The most significant improvement is naturally the enhanced non-cheating AI. It not only plays faster, it gives the strategically designed maps a new life, as both you and your opponents follow the same rules.
A large part of the maps have been rebalanced and feature stronger opposition now. In some cases enemy heroes that were spawned have been replaced with heroes who naturally assemble an army in an assigned town and attack the player when their time comes. It makes for a more natural gameplay. It also allows the challenge these heroes pose to graduate more nicely with the time the player needs to complete the mission.
The maps have been tested thoroughly on heroic difficulty, i.e. with the tougher guards for treasure vaults, abandoned mines and military posts.
On one map patrolling heroes, who previously just walked back and forth between two points (so that you could technically ignore them) have been replaced with proper AI patrols. I.e. if they spot you in their area, they will attack you if they are stronger.
On another map an additional faction has been added to keep you on your toes.
Some adventure map sites that are mission objectives have been upgraded with an additional neutral hero defending the target, if you play on heroic difficulty.
Scripts have been more thoroughly tested, there were numerous cases that prevented winning a mission or had a boss hero appear on level 1. A good deal of bugs and malfunctioning script behaviour has been fixed.
On one map you could get stuck because the AI summoned a boat away on which you arrived. This has been fixed by slightly changing how summon boat works now. For details check the included manual.
Some adventure map objects simply didn't appear if the option no eye candies was selected. This has been corrected by a fix in the program itself. Some map tiles were missing or simply had the wrong texture which has been corrected. In some cases adventure map objects like rocks and walls have been added to show the player that a tile isn't passable. Passability errors, where you for example could bypass a guard unintentionally, have been fixed.
Spelling and typographical errors in the dialogs have also been fixed, so that the story is more polished. The previous split of book 1 into two parts has been mended by extending the game's limit to six missions per campaign. The glaring clipping error on the title screen has also been fixed.
On one map the animations and special effects have been properly aligned with the adventure map sites these are targeted on.
All in all it is a raft of fixes, changes and upgrades that have been applied. But that isn't a criticism of Marzhin's original work. Its production quality was already very good, but for a campaign that includes ten missions, and given the complexity of the game, quite a lot can go wrong. And if you are just one man, you can't test every map countless times if you ever want to get your work finished.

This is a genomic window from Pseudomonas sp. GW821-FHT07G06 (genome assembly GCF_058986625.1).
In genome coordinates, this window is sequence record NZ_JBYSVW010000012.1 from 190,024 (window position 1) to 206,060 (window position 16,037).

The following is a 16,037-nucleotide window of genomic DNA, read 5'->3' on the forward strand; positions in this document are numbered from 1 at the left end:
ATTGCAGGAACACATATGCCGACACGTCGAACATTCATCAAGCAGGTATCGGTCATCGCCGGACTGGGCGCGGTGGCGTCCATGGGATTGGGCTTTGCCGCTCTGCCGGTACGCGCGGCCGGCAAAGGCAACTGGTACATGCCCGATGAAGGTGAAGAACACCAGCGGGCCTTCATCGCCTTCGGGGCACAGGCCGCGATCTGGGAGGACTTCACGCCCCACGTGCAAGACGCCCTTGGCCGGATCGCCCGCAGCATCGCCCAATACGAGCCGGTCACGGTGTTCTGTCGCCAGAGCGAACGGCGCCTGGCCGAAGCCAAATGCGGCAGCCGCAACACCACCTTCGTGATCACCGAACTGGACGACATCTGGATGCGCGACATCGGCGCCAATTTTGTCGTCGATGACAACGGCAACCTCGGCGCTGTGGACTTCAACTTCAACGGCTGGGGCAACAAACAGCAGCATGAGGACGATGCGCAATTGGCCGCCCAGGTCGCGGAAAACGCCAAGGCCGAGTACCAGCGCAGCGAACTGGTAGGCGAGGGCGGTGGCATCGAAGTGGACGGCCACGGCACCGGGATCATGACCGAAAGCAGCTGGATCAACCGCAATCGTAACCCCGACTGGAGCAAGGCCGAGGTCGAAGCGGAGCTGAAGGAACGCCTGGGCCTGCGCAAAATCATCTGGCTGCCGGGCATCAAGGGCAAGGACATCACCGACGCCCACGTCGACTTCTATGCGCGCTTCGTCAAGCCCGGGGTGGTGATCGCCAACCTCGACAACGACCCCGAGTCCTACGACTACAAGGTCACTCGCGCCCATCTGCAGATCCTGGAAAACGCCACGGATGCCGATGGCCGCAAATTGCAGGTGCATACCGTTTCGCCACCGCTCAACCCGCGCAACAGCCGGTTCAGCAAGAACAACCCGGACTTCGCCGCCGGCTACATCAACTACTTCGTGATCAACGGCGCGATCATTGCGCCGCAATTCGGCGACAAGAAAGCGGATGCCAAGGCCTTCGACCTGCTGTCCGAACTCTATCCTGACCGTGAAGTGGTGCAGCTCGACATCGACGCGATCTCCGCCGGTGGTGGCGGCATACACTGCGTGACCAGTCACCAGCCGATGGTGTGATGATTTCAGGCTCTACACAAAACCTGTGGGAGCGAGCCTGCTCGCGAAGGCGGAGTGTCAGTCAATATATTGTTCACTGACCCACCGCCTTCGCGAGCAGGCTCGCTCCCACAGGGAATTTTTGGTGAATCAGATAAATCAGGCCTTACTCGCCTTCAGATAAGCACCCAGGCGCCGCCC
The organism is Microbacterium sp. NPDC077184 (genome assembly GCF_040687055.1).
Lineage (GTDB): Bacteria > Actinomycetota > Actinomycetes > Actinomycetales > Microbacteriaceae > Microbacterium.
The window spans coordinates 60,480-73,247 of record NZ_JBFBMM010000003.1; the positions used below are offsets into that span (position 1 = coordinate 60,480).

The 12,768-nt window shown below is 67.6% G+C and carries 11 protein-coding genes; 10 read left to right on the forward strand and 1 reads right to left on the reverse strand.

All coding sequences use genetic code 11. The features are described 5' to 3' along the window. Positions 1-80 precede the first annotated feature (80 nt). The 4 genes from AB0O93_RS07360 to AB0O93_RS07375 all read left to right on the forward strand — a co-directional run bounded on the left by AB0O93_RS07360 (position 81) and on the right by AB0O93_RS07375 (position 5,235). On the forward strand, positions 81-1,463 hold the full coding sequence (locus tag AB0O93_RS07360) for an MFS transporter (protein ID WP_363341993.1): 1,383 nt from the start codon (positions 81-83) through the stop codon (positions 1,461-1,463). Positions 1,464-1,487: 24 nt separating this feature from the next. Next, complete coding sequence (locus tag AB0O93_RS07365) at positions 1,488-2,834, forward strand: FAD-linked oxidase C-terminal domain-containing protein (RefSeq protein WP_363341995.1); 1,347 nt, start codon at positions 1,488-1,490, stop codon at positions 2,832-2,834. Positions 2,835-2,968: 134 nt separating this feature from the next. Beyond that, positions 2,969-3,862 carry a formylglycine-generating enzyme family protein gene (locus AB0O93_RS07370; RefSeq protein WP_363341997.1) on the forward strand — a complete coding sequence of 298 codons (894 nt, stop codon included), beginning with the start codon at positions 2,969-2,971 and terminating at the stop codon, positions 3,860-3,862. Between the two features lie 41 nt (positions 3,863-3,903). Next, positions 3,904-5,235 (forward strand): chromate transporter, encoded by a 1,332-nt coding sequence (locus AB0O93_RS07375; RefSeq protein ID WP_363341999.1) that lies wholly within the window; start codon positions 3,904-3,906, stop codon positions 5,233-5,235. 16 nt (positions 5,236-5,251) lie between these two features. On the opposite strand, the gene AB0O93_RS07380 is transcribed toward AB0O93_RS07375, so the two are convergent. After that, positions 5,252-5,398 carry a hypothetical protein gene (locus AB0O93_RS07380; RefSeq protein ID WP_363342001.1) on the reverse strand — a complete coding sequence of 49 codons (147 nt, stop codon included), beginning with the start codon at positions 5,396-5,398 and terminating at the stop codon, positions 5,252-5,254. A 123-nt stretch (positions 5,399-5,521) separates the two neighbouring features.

Nevertheless the upgrades are considerable and even if you have already played LotA before, it is absolutely worth revisiting.
What is ahead
With book 1 and 2 now complete and reworked thoroughly, the question is what will come next.
In principle book 3 has been produced already by mctronic and could be given the same treatment. Unfortunately, it doesn't feature the same strategically minded maps as the previous books, which means, if I am going to rework it, it will be much more work to revise and upgrade the gameplay.
Book 4 needs producing from scratch, so far we only have Marzhin's script for the story.
But at some point you need to be realistic what you can afford to do. There is so much work on my desk already and I also have to go and develop my own game. So realistically I can only work on an overhaul of book 3 and the production of book 4 will only happen, if there is substantial support for it.
That doesn't mean that I am abandoning Heroes V, not yet at least.
What I am currently working on is the strategic planning upgrade for the AI. Technically it will make the AI complete, it will bring all its elements together, and it will mark the step from a prototype that is maybe at 5% in terms of playing strength to full release: an AI that masters the game and challenges you by using all features of the game with a strategic purpose. It cannot be stressed enough that this is a giant step and a feat that no game has managed before.
Needless to say it will change the way maps play out fundamentally. It will be worth to revisit all your favourite maps again.
Just don't make the mistake to wait for it to try out LotA. LotA is more than worth playing already in its enhanced form. A quality campaign that has been honed and fully polished, with an excellent story told by Marzhin in writing and visual splendor, related to you in the best possible form: a strategy game that you have to win by using your wits.